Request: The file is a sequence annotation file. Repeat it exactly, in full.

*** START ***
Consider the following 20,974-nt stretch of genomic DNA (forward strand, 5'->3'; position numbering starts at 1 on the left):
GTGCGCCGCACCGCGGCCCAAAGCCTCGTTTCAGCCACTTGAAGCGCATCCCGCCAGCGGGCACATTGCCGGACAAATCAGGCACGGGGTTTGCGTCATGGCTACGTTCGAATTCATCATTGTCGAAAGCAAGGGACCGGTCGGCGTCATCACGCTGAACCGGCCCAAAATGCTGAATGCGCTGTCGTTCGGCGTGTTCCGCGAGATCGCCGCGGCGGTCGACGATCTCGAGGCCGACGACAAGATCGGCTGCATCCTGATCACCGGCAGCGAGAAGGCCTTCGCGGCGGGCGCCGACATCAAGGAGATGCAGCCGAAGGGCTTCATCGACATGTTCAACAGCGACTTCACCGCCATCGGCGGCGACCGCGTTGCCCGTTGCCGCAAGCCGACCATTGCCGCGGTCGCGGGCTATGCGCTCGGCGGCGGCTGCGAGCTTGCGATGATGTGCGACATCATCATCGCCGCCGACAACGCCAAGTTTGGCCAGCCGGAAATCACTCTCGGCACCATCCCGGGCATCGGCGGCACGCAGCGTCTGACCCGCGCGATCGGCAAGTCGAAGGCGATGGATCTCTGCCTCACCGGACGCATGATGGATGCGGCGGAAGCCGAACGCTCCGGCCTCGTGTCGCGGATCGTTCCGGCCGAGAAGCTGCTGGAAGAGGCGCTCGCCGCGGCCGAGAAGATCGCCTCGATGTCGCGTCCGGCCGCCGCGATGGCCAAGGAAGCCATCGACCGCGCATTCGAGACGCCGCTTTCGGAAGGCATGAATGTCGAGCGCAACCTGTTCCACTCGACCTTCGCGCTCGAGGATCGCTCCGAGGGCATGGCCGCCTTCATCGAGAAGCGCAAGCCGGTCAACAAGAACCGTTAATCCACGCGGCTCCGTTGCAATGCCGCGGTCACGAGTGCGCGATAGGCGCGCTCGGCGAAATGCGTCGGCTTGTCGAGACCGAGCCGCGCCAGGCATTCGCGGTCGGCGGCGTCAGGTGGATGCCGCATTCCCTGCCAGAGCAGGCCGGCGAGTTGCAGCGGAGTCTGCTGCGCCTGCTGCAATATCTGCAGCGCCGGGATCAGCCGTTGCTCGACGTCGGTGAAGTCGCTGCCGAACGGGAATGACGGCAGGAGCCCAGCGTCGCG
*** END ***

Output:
Consider the following 20,974-nt stretch of genomic DNA (forward strand, 5'->3'; position numbering starts at 1 on the left):
GTGCGCCGCACCGCGGCCCAAAGCCTCGTTTCAGCCACTTGAAGCGCATCCCGCCAGCGGGCACATTGCCGGACAAATCAGGCACGGGGTTTGCGTCATGGCTACGTTCGAATTCATCATTGTCGAAAGCAAGGGACCGGTCGGCGTCATCACGCTGAACCGGCCCAAAATGCTGAATGCGCTGTCGTTCGGCGTGTTCCGCGAGATCGCCGCGGCGGTCGACGATCTCGAGGCCGACGACAAGATCGGCTGCATCCTGATCACCGGCAGCGAGAAGGCCTTCGCGGCGGGCGCCGACATCAAGGAGATGCAGCCGAAGGGCTTCATCGACATGTTCAACAGCGACTTCACCGCCATCGGCGGCGACCGCGTTGCCCGTTGCCGCAAGCCGACCATTGCCGCGGTCGCGGGCTATGCGCTCGGCGGCGGCTGCGAGCTTGCGATGATGTGCGACATCATCATCGCCGCCGACAACGCCAAGTTTGGCCAGCCGGAAATCACTCTCGGCACCATCCCGGGCATCGGCGGCACGCAGCGTCTGACCCGCGCGATCGGCAAGTCGAAGGCGATGGATCTCTGCCTCACCGGACGCATGATGGATGCGGCGGAAGCCGAACGCTCCGGCCTCGTGTCGCGGATCGTTCCGGCCGAGAAGCTGCTGGAAGAGGCGCTCGCCGCGGCCGAGAAGATCGCCTCGATGTCGCGTCCGGCCGCCGCGATGGCCAAGGAAGCCATCGACCGCGCATTCGAGACGCCGCTTTCGGAAGGCATGAATGTCGAGCGCAACCTGTTCCACTCGACCTTCGCGCTCGAGGATCGCTCCGAGGGCATGGCCGCCTTCATCGAGAAGCGCAAGCCGGTCAACAAGAACCGTTAATCCACGCGGCTCCGTTGCAATGCCGCGGTCACGAGTGCGCGATAGGCGCGCTCGGCGAAATGCGTCGGCTTGTCGAGACCGAGCCGCGCCAGGCATTCGCGGTCGGCGGCGTCAGGTGGATGCCGCATTCCCTGCCAGAGCAGGCCGGCGAGTTGCAGCGGAGTCTGCTGCGCCTGCTGCAATATCTGCAGCGCCGGGATCAGCCGTTGCTCGACGTCGGTGAAGTCGCTGCCGAACGGGAATGACGGCAGGAGCCCAGCGTCGCG